Although we are a medium-sized church, you will find us bursting with ministry activity! Enjoy ice cream? Help our Big Scoop ministry plan this annual fundraiser and festival. Looking for a group to share stories with? Join Story Writers. Maybe you're just looking for food and fellowship? The Dinner Buddies are your answer, sure to make a relaxing evening. With more than 40 ministries, we have something for everyone.
The Trailblazers is the ministry behind St. Steve's wonderful nature trail and labyrinth.
The Nature Trail was built in 2002-2003 by the Trailblazers and is maintained by this ministry led by Phil Edgington, email@example.com. The Trail is open to the general public dawn to dusk year-round. It is about two miles long. Along the way you will notice bas-relief ceramic icons, representing the 14 Stations of the Cross on the way up the hill and the 14 Stations of the Cross on the way down. The icons were designed by a group of St. Stephen’s artists under the direction of Carroll Dolezal, firstname.lastname@example.org. The niches protecting the icons were constructed by the Trailblazers, as was the outdoor chapel. There is an area on the trail, past the fountain, that is dedicated to all Episcopal priests who have served St. Stephen’s.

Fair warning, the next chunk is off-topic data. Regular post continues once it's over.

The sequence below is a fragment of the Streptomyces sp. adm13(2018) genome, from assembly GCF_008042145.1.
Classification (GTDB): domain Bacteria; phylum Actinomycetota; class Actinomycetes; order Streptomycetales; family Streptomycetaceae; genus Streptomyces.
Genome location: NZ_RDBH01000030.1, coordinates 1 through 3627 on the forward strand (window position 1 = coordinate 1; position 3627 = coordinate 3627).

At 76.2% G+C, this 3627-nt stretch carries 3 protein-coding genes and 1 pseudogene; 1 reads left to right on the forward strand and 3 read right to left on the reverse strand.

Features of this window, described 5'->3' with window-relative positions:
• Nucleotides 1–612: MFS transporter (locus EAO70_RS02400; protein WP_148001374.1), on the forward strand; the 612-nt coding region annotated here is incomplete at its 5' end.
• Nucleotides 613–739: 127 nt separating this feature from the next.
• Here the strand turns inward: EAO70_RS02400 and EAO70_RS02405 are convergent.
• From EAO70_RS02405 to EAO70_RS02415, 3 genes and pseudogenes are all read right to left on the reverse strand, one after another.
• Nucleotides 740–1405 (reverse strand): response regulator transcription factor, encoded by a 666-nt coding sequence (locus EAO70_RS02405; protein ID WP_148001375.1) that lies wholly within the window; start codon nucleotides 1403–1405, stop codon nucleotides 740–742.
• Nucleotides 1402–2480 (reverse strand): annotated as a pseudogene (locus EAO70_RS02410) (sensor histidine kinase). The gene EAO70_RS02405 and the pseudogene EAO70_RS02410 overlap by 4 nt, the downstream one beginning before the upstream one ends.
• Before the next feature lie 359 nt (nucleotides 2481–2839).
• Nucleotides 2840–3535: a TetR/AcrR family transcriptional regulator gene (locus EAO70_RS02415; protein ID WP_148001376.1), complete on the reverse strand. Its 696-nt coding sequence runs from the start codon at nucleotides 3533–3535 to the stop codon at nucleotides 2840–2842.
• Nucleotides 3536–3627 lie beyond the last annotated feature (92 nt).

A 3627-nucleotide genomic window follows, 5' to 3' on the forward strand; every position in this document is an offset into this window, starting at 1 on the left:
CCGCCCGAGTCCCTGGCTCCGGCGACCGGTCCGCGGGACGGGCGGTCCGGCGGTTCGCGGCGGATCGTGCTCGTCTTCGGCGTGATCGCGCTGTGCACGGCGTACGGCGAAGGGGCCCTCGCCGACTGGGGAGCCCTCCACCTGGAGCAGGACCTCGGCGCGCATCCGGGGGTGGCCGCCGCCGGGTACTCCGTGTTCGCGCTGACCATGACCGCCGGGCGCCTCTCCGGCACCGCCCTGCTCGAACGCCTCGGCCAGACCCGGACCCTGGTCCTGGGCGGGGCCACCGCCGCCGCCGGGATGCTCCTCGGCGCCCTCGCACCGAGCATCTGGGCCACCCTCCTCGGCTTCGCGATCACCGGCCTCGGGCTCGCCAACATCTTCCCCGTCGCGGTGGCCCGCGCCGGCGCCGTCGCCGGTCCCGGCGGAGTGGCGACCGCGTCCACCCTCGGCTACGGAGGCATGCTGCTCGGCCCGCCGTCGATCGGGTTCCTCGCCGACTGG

The Labyrinth is an archetype, a divine imprint, found in all religious traditions in various forms around the world. It was created and maintained by the Trailblazers ministry, led by Phil Edgington, email@example.com. It is open the public from dawn to dusk year round. By walking our replica of the Chartres Labyrinth, laid in the floor of Chartres Cathedral around 1220, you are rediscovering a long forgotten mystical tradition that is insisting to be reborn.
Guidelines for the walk: Clear your mind and become aware of your breath. Allow yourself to find the pace your body wants to go. The path winds throughout and becomes a mirror for where we are in our lives; it touches our sorrows and releases our joys. Walk it with an open mind and an open heart. You may “pass” people or let others step around you, whichever is easiest, at the turns. The path is two-way; those going in will meet those coming out. Do what feels natural when this happens.
You may think of walking the labyrinth in three stages:
Purgation: a releasing, a letting go of the details of your life. This is an act of shedding thoughts and emotions. It quiets and empties the mind as you walk into the labyrinth.
Illumination: may occur when you reach the center. Stay there as long as you like. It is a place of meditation and prayer. Receive what is there for you to receive.
Union: which is joining God, the divine healing force at work in the world. Each time you walk out of the labyrinth you become more empowered to find and do the work you feel your soul reaching for.